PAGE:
Ukrainian parliamentary election, 2002

From Wikipedia, the free encyclopedia
Jump to: navigation, search
Ukrainian parliamentary election, 2002
Ukraine
1998 ←
31 March 2002
→ 2006

All 450 seats to the Verkhovna Rada of Ukraine
226 seats were needed for a majority
  First party Second party Third party
  Viktor Yushchenko in Polish parliament..jpg Petro Symonenko.PNG Ministru prezidents Valdis Dombrovskis tiekas ar Ukrainas Augstākās Radas (parlamenta) priekšsēdētāju Volodimiru Ļitvinu (7447960224).jpg
Leader Viktor Yushchenko Petro Symonenko Volodymyr Lytvyn
Party Our Ukraine Communist Party For United Ukraine!
Leader since 2002 19 June 1993 15 December 2001
Last election 46 seats, 9.40% (as People's Movement of Ukraine) 121 seats, 25.4% 28 seats, 5.01% (as People's Democratic Party)
Seats won 111 66 101
Seat change Increase 65 Decrease 55 Increase 73
Popular vote 6,114,768 5,179,709 3,057,824
Percentage 24.5% 19.98% 11.79%
Swing Increase 14.18% Decrease 4.67% Increase 6.78%

  Fourth party Fifth party Sixth party
  Yulia Tymoshenko November 2009-3cropped.jpg Moroz 2003.jpg Medvedchuk3.jpg
Leader Yulia Tymoshenko Oleksandr Moroz Viktor Medvedchuk
Party Yulia Tymoshenko Bloc Socialist Party SDPU (united)
Last election 5 seats, 2.71% (as National Front) 34 seats, 8.55% 17 seats, 4.01%
Seats won 22 22 24
Seat change Increase 17 Decrease 12 Increase 7
Popular vote 1,883,194 1,780,998 1,627,319
Percentage 7.26% 6.87% 6.28%
Swing Increase 4.55% Decrease 1.68% Increase 2.27%

Вибори до ВР України 2002 по областях.png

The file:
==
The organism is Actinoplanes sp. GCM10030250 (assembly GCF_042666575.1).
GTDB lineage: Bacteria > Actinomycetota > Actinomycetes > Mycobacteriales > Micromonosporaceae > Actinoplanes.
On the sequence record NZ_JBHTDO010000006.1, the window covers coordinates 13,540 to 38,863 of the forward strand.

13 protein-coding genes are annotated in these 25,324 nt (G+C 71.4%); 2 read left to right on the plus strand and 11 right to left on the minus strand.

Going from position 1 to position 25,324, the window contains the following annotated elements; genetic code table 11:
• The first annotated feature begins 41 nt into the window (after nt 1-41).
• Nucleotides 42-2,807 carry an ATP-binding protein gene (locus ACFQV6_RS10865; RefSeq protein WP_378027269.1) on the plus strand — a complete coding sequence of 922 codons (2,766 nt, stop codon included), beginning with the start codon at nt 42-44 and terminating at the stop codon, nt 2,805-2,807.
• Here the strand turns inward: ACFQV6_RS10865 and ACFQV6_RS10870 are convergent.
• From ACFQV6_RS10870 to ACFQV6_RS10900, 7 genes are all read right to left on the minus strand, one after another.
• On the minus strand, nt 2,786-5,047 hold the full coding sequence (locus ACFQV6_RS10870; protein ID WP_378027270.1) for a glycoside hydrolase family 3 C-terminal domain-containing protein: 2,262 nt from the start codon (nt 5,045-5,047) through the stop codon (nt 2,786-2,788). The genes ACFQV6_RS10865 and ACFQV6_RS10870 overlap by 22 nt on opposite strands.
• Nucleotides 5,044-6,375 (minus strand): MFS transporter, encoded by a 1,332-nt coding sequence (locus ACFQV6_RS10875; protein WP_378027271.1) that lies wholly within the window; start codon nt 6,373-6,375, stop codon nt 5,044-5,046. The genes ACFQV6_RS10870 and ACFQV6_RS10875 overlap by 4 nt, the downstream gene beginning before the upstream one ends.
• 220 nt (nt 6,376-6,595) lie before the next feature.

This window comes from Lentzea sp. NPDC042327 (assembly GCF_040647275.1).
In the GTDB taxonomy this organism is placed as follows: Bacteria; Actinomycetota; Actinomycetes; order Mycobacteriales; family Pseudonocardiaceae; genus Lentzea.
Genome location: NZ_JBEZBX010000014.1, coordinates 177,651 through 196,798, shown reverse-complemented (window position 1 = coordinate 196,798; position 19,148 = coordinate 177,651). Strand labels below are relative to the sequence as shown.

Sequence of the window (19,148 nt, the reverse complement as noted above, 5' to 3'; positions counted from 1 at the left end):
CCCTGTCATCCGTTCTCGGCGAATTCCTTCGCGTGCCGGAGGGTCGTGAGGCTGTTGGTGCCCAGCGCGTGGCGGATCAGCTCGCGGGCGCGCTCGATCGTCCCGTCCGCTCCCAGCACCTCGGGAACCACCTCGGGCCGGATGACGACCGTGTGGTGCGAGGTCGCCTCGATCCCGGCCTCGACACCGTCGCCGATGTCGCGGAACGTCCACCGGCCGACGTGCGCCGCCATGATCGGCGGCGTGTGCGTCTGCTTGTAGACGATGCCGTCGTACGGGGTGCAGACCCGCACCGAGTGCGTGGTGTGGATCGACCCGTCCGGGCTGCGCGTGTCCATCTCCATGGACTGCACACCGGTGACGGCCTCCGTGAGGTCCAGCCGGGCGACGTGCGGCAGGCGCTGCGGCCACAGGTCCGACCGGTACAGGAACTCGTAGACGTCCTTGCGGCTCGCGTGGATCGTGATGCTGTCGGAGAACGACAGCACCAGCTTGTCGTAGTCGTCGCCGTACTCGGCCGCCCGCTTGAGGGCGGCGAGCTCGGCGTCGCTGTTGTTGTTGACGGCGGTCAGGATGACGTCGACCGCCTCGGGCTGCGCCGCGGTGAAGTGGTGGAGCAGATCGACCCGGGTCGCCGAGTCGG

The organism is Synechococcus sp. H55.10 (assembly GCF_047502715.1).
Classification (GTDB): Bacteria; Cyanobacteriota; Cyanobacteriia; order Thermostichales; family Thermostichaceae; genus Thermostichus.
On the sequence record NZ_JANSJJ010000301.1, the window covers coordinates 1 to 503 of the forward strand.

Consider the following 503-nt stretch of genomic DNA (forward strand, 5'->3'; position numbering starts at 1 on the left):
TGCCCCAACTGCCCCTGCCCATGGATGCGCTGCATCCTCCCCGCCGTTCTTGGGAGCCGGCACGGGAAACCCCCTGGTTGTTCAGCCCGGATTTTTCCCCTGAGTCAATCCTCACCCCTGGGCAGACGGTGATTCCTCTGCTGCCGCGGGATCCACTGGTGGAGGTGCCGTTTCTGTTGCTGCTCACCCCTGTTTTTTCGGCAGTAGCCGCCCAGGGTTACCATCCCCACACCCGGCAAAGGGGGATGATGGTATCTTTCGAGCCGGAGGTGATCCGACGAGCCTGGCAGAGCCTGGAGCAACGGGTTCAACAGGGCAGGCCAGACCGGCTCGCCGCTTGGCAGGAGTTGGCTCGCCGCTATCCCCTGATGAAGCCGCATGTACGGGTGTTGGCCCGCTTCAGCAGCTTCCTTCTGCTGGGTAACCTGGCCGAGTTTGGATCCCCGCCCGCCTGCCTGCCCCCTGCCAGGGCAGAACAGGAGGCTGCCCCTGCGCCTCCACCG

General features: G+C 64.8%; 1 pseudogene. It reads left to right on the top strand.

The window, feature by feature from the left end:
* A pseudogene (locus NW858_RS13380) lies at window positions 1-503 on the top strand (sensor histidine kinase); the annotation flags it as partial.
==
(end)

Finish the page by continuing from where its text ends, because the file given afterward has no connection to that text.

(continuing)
Results of the 2002 parliamentary election.

Chairman of Parliament before election

Ivan Plyushch
Independent

Elected Chairman of Parliament

Volodymyr Lytvyn
For United Ukraine!

Parliamentary elections were held in Ukraine on 31 March 2002.[1] The Our Ukraine bloc emerged as the largest faction in the Verkhovna Rada, winning 111 of the 447 seats.[2]

The Organization for Security and Co-operation in Europe noted at the time that there were physical assaults and harassment of candidates and campaign workers associated with opposition political parties prior to the March election.[3] The Yulia Tymoshenko Bloc complained of campaign related violations including "an informal 'media blackout,' [and] negatively slanted coverage".[3]

Electoral system[edit]

Half of the deputies to Verkhovna Rada (parliament of Ukraine) were elected on proportional basis, while the other half were elected by popular vote in single-mandate constituencies.[4] In order to gain any (proportional) seats in Verkhovna Rada a party needed to receive at least 4% of the popular vote.[5]

Public opinion polls[edit]

Polls Our Ukraine Communists ZaEdU[6] SDPU (o)[7] BYuT[8] Socialists Vitrenko[9] Greens Zh/M[10] KOP[11] Apple